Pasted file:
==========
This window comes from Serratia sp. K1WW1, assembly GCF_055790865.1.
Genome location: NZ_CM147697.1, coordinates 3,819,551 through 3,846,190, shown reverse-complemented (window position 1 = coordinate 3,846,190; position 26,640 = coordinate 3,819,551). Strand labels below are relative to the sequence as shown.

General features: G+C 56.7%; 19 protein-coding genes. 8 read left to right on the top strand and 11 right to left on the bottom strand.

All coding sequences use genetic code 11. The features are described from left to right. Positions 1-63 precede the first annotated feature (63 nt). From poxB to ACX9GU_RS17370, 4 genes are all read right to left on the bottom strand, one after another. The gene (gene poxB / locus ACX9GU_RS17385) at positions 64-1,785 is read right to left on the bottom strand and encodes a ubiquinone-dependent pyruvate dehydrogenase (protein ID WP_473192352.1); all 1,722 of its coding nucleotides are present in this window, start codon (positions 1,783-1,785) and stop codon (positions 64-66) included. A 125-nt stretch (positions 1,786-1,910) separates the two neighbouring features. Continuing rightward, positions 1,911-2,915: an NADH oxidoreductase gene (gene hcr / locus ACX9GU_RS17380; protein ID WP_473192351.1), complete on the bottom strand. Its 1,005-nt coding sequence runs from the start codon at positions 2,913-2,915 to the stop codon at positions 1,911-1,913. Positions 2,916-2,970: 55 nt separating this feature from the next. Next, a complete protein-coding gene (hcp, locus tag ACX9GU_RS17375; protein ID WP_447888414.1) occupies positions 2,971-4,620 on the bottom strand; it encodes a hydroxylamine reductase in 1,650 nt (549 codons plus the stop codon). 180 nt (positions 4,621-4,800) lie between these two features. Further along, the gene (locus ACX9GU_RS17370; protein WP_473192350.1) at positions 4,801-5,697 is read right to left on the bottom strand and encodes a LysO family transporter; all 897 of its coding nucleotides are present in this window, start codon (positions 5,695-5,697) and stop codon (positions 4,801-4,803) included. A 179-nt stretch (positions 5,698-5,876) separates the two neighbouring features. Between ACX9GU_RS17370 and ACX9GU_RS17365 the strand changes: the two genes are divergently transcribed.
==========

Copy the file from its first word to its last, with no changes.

This window comes from Serratia sp. K1WW1, assembly GCF_055790865.1.
Genome location: NZ_CM147697.1, coordinates 3,819,551 through 3,846,190, shown reverse-complemented (window position 1 = coordinate 3,846,190; position 26,640 = coordinate 3,819,551). Strand labels below are relative to the sequence as shown.

General features: G+C 56.7%; 19 protein-coding genes. 8 read left to right on the top strand and 11 right to left on the bottom strand.

All coding sequences use genetic code 11. The features are described from left to right. Positions 1-63 precede the first annotated feature (63 nt). From poxB to ACX9GU_RS17370, 4 genes are all read right to left on the bottom strand, one after another. The gene (gene poxB / locus ACX9GU_RS17385) at positions 64-1,785 is read right to left on the bottom strand and encodes a ubiquinone-dependent pyruvate dehydrogenase (protein ID WP_473192352.1); all 1,722 of its coding nucleotides are present in this window, start codon (positions 1,783-1,785) and stop codon (positions 64-66) included. A 125-nt stretch (positions 1,786-1,910) separates the two neighbouring features. Continuing rightward, positions 1,911-2,915: an NADH oxidoreductase gene (gene hcr / locus ACX9GU_RS17380; protein ID WP_473192351.1), complete on the bottom strand. Its 1,005-nt coding sequence runs from the start codon at positions 2,913-2,915 to the stop codon at positions 1,911-1,913. Positions 2,916-2,970: 55 nt separating this feature from the next. Next, a complete protein-coding gene (hcp, locus tag ACX9GU_RS17375; protein ID WP_447888414.1) occupies positions 2,971-4,620 on the bottom strand; it encodes a hydroxylamine reductase in 1,650 nt (549 codons plus the stop codon). 180 nt (positions 4,621-4,800) lie between these two features. Further along, the gene (locus ACX9GU_RS17370; protein WP_473192350.1) at positions 4,801-5,697 is read right to left on the bottom strand and encodes a LysO family transporter; all 897 of its coding nucleotides are present in this window, start codon (positions 5,695-5,697) and stop codon (positions 4,801-4,803) included. A 179-nt stretch (positions 5,698-5,876) separates the two neighbouring features. Between ACX9GU_RS17370 and ACX9GU_RS17365 the strand changes: the two genes are divergently transcribed.